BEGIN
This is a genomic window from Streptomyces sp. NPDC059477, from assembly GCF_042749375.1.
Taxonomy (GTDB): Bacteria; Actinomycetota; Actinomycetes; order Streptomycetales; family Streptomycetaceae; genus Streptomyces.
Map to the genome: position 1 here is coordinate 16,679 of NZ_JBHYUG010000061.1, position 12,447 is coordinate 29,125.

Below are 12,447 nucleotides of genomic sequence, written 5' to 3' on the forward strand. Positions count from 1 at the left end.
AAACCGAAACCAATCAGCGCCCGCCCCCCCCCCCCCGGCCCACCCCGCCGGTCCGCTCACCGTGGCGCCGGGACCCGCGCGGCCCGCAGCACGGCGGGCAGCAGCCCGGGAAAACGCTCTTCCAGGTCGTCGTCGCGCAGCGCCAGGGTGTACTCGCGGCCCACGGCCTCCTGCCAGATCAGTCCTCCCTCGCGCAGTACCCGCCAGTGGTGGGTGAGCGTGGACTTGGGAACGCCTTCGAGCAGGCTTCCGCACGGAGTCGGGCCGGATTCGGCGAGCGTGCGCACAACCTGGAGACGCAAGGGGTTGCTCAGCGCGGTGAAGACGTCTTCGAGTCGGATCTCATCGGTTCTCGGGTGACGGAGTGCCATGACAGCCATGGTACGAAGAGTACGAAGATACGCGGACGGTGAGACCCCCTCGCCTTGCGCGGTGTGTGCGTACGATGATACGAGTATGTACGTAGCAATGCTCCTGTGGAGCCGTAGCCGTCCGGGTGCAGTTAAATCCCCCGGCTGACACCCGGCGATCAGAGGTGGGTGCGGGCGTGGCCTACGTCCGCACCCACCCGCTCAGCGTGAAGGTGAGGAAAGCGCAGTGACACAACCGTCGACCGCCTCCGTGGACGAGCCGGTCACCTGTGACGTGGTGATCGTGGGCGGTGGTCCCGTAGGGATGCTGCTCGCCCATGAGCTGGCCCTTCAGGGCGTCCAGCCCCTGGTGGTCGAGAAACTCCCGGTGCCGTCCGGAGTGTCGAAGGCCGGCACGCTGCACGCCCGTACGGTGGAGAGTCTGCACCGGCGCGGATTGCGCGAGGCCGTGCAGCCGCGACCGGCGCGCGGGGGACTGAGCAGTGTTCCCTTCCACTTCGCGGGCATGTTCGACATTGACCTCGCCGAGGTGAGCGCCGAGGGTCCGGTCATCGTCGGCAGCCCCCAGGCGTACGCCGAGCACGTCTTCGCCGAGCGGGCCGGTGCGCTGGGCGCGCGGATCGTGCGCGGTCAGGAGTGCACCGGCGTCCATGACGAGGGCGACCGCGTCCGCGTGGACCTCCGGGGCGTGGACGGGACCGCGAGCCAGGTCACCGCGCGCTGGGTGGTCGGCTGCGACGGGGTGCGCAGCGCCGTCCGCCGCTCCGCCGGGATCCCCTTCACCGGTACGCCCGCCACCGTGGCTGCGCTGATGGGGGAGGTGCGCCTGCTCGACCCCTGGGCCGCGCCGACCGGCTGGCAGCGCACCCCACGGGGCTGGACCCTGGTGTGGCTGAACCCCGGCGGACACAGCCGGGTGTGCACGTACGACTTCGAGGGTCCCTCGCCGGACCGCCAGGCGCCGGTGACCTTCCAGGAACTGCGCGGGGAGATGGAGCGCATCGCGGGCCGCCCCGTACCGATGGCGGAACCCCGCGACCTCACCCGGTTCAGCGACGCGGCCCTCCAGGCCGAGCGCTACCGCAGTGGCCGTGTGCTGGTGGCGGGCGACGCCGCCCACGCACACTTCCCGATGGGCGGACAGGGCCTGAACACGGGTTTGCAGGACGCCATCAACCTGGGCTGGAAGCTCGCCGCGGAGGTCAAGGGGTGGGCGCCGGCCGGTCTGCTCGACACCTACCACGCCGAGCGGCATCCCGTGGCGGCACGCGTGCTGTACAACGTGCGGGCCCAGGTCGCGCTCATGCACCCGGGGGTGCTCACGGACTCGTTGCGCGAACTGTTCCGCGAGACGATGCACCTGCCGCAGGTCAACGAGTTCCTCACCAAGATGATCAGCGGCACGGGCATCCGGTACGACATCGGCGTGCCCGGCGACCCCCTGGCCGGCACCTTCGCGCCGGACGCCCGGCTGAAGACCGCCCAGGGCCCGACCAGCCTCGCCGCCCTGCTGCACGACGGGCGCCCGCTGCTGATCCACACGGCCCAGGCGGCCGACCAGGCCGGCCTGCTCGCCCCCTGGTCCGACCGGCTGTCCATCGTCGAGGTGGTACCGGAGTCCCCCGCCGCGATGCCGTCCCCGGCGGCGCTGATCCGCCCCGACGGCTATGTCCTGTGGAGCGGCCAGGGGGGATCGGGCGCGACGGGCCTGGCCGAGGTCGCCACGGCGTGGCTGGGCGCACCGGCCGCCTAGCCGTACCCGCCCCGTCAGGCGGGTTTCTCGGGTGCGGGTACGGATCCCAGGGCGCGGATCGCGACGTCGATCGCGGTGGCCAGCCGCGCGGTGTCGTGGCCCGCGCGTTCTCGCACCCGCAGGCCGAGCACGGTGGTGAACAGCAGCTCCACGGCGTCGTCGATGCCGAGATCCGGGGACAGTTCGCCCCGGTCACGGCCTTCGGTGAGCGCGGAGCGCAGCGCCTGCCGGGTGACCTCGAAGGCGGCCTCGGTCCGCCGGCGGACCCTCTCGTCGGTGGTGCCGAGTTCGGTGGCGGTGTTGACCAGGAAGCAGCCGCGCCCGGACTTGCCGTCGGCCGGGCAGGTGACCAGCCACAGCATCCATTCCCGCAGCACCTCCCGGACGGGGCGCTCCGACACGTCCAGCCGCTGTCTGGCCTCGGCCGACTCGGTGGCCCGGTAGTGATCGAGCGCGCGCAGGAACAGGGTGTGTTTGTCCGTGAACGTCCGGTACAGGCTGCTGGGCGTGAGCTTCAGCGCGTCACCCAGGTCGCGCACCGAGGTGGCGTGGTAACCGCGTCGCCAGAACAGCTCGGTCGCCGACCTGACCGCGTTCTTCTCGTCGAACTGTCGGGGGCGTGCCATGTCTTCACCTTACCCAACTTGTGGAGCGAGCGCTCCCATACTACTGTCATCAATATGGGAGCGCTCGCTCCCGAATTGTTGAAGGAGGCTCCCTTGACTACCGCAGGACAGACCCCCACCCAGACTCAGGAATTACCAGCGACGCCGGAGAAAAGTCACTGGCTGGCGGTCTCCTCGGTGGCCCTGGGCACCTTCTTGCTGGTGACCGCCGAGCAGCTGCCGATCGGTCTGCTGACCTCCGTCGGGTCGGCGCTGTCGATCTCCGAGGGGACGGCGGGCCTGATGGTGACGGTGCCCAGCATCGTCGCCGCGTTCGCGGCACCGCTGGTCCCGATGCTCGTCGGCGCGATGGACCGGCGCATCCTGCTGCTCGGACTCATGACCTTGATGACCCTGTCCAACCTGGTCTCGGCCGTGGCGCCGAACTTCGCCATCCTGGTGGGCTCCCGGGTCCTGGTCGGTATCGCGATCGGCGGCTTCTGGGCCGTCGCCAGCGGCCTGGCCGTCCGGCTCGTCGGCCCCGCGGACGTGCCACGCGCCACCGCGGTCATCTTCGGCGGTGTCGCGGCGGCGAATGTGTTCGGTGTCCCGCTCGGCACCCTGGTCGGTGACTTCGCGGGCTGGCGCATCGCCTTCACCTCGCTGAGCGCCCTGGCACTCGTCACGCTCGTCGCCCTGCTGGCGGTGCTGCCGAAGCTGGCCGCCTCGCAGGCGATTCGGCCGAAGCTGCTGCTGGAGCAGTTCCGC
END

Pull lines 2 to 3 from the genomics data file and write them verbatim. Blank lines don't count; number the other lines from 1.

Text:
Taxonomy (GTDB): Bacteria; Actinomycetota; Actinomycetes; order Streptomycetales; family Streptomycetaceae; genus Streptomyces.
Map to the genome: position 1 here is coordinate 16,679 of NZ_JBHYUG010000061.1, position 12,447 is coordinate 29,125.